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The Magic of Court Rooms: The Science of Experiment

Amanda Knox and Magical Transformations of Law

It has been noted by some that in the history of Science there are great dues to be paid to the instrumentalism of magic itself. Far from being opposed to science, magic with its ritualizations and isolations of practices, its heavy dose of the instrumentalization of forces beyond the human, was more a proto-science. This is found from the Hellenistic Age and its daimonology all the way to Newton’s devoted alchemical experiments and theorization. Part of the backbone of this understanding is the realization that the private space filtering of effects (the laboratory of both the magus and the scientist) is key to both producing literal truths, but also to cloister subjective powers such that “magic” happens. The Amanda Knox case seems to show us as well that courts are like laboratories too. These are isolated environments where specifically defined differences are selected out such as to produce a kind of extra-court, transcendent product…justice. But just as well these magical operations, these operations of selection and hermeticism, can tend to produce fantastic magic of the unexpected kind. Especially in cases which bear the currents of strong social shift, the “laboratory” effect actually can work to condense and focus these sub-realities so to conjure something more. It seems that these are not the failings of courtrooms, so much as the effect that comes with truth-procedures themselves.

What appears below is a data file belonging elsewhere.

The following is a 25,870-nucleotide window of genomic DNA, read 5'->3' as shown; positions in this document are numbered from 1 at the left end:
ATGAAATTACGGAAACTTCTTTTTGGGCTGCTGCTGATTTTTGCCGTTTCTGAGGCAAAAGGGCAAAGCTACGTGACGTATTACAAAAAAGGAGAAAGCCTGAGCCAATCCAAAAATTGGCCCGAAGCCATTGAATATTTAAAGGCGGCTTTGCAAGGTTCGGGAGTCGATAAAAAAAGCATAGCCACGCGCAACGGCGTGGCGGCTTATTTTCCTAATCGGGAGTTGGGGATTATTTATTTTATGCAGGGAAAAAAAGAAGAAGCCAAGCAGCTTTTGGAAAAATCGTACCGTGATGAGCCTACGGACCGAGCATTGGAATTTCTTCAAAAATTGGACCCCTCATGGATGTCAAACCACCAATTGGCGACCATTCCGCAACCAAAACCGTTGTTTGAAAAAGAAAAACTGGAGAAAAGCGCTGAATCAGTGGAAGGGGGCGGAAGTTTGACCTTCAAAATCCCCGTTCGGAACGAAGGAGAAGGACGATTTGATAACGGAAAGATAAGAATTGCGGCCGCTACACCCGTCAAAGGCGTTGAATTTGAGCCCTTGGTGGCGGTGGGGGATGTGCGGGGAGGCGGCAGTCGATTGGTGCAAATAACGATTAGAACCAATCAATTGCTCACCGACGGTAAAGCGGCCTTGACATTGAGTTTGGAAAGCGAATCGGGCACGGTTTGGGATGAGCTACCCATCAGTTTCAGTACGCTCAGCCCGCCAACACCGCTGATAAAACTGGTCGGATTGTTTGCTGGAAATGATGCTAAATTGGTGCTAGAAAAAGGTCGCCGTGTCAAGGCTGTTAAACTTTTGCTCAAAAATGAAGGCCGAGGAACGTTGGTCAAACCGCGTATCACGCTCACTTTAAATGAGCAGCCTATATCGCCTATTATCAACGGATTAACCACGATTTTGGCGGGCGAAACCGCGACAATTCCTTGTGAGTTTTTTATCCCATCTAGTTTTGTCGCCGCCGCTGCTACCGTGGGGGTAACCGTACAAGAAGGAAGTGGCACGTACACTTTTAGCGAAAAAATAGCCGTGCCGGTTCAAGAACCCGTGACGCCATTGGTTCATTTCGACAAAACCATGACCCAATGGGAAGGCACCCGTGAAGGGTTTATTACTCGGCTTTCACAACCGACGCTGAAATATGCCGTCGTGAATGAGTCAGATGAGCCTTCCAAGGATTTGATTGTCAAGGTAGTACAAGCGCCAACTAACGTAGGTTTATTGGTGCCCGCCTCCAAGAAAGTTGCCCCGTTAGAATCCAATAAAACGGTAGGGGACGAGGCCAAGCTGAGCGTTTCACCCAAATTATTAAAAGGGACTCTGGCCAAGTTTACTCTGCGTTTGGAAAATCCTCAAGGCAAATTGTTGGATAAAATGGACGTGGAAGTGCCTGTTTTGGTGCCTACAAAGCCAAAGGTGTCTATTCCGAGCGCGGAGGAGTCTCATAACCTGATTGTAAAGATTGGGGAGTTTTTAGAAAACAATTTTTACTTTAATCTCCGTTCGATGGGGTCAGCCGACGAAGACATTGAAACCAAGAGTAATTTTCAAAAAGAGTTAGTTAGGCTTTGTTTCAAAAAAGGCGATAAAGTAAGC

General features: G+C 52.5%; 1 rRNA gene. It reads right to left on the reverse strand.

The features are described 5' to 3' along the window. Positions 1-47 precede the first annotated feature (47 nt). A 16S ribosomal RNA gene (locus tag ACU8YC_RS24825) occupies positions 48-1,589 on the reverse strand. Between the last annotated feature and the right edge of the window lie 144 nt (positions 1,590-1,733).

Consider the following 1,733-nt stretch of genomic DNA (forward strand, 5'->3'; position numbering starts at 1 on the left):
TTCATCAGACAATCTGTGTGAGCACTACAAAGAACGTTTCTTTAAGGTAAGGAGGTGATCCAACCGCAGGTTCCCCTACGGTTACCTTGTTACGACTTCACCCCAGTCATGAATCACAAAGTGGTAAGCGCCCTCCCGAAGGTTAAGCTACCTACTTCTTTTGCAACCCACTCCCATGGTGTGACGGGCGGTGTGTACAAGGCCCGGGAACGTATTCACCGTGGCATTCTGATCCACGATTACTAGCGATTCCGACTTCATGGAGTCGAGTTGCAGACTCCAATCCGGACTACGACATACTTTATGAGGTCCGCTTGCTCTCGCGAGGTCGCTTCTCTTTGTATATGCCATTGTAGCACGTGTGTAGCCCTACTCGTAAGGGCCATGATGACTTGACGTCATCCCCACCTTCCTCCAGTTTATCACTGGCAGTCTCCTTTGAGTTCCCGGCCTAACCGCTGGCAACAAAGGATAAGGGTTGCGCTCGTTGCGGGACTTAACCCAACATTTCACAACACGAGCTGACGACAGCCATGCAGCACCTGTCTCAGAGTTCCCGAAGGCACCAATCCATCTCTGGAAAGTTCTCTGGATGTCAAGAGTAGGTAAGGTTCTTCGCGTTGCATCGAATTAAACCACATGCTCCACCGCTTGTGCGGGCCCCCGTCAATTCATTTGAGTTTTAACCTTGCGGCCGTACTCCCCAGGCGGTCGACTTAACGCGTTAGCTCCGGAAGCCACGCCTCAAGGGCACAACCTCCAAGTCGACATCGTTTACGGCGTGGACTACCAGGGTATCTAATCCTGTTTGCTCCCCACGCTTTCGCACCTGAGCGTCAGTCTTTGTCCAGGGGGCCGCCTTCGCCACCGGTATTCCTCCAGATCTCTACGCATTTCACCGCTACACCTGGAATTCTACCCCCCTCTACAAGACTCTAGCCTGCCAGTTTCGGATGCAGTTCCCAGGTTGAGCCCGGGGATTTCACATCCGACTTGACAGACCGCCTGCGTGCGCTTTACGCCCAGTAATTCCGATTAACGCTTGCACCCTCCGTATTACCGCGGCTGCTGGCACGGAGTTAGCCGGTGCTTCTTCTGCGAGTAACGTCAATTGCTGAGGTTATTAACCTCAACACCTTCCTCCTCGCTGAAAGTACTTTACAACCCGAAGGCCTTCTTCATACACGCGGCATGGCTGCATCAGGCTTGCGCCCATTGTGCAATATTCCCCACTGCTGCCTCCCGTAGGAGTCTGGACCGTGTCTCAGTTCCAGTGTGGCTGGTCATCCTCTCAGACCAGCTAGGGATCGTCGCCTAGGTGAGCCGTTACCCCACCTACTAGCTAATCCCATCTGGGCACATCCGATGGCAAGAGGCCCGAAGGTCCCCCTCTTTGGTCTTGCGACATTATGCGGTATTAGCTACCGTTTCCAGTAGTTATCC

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4 responses to “The Magic of Court Rooms: The Science of Experiment

  1. johnmccreery December 8, 2009 at 10:00 am

    A plausible sounding suggestion. Could you say a bit more about the specifics of the Amanda Fox case that make it, in your view, a particularly apt example?

    • kvond December 8, 2009 at 2:42 pm

      It was just a passing thought.

    • kvond December 8, 2009 at 3:01 pm

      I guess I should put it another way. I find discussion (or worse, debate) of the Amanda Knox case a bit droll. But the invocation of devils and angels, the inquisition, reference to the legal system, the practices of courts, rituals of evidenturary procedure, the hermeticism of what a court room is, summon up ideas of famous trials, whether they be OJ or Stalinist, and make one realize that there is a very curious power of theatre and apparition which follows along the science, legal, magic corridor.

      It is also interesting that it (in one account) was said that Wittgenstein’s notion of “language game” came out of his thoughts about courts.

  2. Asher Kay December 9, 2009 at 2:44 am

    I’ve heard that too. In 1914, he mentions dolls used in a Paris courtroom to model a car accident.

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